Site information

In 1989, PCE and TCE were detected in municipal water supply wells operated by the City of Española, New Mexico. The source of the contamination was a 58-acre (0.23 km2), 260-foot (79.2 m)-deep plume of PCE from a now closed dry cleaner and laundromat located on North Railroad Avenue. Because this aquifer is the sole source drinking water aquifer for Española, the Santa Clara Pueblo, and nearby populations, the NRAP site was designated an EPA Superfund site in 1999 (National Priorities List #NMD986670156). Some minor soil contamination was found near the PCE surface release at NRAP; however, most of the contaminant mass was in the shallow saturated zone and occurred as high-level, adsorbed- and dissolved-phase PCE in the aquifer beneath the release area (source area). Prior to remedy implementation the dissolved-phase plume migrated to within the boundaries of the Santa Clara Pueblo trust lands above maximum allowable contaminant levels.

The selection of a remediation strategy relied on the analysis of groundwater using established regulatory guidelines for geochemical and contaminant chemistry [6], and commercially available molecular biological techniques [7]. As per ITRC protocols water quality parameters such as dissolved oxygen, temperature, pH, oxidation-reduction potential, and specific conductance were monitored in the field. Laboratory analyses included a suite of geochemical parameters shown in Table 10. Data from DGGE of 16S rRNA genes, PLFA analysis, and a qPCR screen for dechlorinating bacteria, was obtained from Microbial Insights, Inc. (Rockford, TN). Genera detected by DGGE included Dechloromonas , Sulfurimonas , Thiomicrospira , Sulfurovum , Gallionella , and Zoogloea . PLFA analysis indicated the presence of Firmicutes and anaerobic metal reducing bacteria. The presence of indigenous dechlorinating genera detected by qPCR included Dehalococcoides , Desulfuromonas , and Dehalobacter , indicating that the addition of non-indigenous microbes (known as bioaugmentation) was unnecessary. This data indicated the appropriate remedial action for NRAP was biostimulation, achieved by injecting the bioamendments EVO, a nutrient mix, and the addition of hydrogen gas as an electron donor [7].

Figure 1 shows the progress of VOC conversions during pilot scale remediation operations at NRAP. Prior to the addition of bioamendments, the majority (~97%) of the chloroethenes were in the form of PCE. TCE (~1.0%) and DCE isomers (~1.5%) accounted for the remaining mass; and VC was not detected in any of the wells sampled. By comparison, in October 2007, a large majority of the contaminant mass was transformed from PCE to cis-DCE. More than three-quarters (~77%) was cis-DCE while 20% remained as PCE. TCE and VC accounted for the remaining portion at 1.5% each. Ethene production was evident by January 2008.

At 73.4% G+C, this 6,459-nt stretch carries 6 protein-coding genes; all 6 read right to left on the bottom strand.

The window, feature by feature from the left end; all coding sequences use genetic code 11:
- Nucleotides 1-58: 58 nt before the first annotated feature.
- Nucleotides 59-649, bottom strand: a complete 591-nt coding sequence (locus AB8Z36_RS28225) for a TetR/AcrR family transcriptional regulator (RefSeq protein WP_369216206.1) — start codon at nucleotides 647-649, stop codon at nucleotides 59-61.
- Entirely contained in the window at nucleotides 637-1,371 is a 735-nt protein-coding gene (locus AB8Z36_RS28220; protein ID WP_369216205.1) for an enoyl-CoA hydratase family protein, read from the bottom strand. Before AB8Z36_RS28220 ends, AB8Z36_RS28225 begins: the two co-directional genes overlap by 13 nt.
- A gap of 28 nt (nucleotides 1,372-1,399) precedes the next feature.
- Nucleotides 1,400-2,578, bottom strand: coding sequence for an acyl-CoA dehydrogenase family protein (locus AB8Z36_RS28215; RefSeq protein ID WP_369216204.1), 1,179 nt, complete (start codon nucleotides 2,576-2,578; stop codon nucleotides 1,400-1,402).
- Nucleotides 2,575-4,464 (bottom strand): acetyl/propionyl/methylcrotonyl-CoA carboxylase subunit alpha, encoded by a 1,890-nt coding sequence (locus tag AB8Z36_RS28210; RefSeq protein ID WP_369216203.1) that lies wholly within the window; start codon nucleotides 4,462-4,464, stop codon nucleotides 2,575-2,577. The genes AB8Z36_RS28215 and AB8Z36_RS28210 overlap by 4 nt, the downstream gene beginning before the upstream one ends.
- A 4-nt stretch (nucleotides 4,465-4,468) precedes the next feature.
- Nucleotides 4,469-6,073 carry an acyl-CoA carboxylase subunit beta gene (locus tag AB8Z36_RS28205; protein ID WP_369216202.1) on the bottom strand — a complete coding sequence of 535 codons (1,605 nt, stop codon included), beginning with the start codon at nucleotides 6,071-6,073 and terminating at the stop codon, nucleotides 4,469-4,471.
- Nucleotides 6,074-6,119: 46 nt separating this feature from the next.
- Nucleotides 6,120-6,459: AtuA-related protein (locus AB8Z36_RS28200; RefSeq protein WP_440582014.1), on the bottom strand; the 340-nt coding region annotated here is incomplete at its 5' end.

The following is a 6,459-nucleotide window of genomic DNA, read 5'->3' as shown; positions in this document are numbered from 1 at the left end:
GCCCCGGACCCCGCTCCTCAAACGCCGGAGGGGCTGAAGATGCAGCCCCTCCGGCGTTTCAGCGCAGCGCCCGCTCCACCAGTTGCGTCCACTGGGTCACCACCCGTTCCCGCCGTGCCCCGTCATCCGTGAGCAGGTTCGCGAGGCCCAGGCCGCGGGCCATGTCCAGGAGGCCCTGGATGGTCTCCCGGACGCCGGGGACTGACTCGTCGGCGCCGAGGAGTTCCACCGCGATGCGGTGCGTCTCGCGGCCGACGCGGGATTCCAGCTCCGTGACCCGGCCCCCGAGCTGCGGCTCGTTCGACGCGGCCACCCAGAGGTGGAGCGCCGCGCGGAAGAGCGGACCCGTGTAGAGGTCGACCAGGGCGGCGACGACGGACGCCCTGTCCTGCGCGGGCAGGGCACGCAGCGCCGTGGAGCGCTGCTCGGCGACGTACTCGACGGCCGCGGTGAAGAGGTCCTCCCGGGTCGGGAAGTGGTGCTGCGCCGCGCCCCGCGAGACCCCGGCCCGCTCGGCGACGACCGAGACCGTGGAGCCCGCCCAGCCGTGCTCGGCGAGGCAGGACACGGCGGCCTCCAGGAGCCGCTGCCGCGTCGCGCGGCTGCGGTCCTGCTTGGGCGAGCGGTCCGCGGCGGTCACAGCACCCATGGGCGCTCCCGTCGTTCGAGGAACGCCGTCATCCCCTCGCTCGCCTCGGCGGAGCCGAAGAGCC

Fig. 1

Heat map of TOC and VOCs during pilot scale operations at NRAP. Up- arrows indicate when microbial samples were collected; down arrows indicate when bioamendments were injected into the aquifer

Metagenome sequencing information

Metagenome project history

NRAP was sampled four times for nucleic acid analysis starting in 2007; once one month prior to, then at five, 23, and 43 months following the addition of bioamendments. The two time points selected for this preliminary study were during the pilot-scale operations at NRAP, one collected prior to the initiation of bioremediation and one collected five months after the initial injections of EVO, nutrient mix, and H2 (Fig. 1). Study information is shown in Table 1.
Table 1

Study information

Label

SAE3-0

SAE3-5

MG-RAST ID

EW3Pre1 (4447797.3)

EW3Pre2 (4447834.3)

EW3Post1 (4447837.3)

EW3Post2 (4447838.3)

SRA ID or ENA ID

NA

NA

Study

North Railroad Avenue Plume EPA Superfund Site

North Railroad Avenue Plume EPA Superfund Site

GOLD ID (sequencing project)

NA

NA

GOLD ID (analysis project)

NA

NA

NCBI BIOPROJECT

NA

NA

Relevance

Bioremediation of contaminated groundwater

Bioremediation of contaminated groundwater

Sample information

The sampling events analyzed as part of the pilot project occurred on 15 June 2007 (SAE3-0) and on 27 November 2007 (SAE3-5) at the NRAP site in Española, NM (latitude: 35.992053, longitude: −106.079752, and a depth of 2.9 m.) Sample information is provided in Table 2 as per minimal information standards [8]. The exact time of sampling was not recorded, but both samples were extracted from the well in the afternoon, at approximately 14 h local time.
Table 2

Sample information

Label

SAE3-0

SAE3-5

GOLD ID (biosample)

NA

NA

Biome

Freshwater

Freshwater

Feature

Superfund site

Superfund site

Material

Ground water

Ground water

Latitude and Longitude

35.992056, −106.07975

35.992056, −106.07975

Vertical distance

−2.9 m

−2.9 m

Geographic location

Española, New Mexico, USA

Española, New Mexico, USA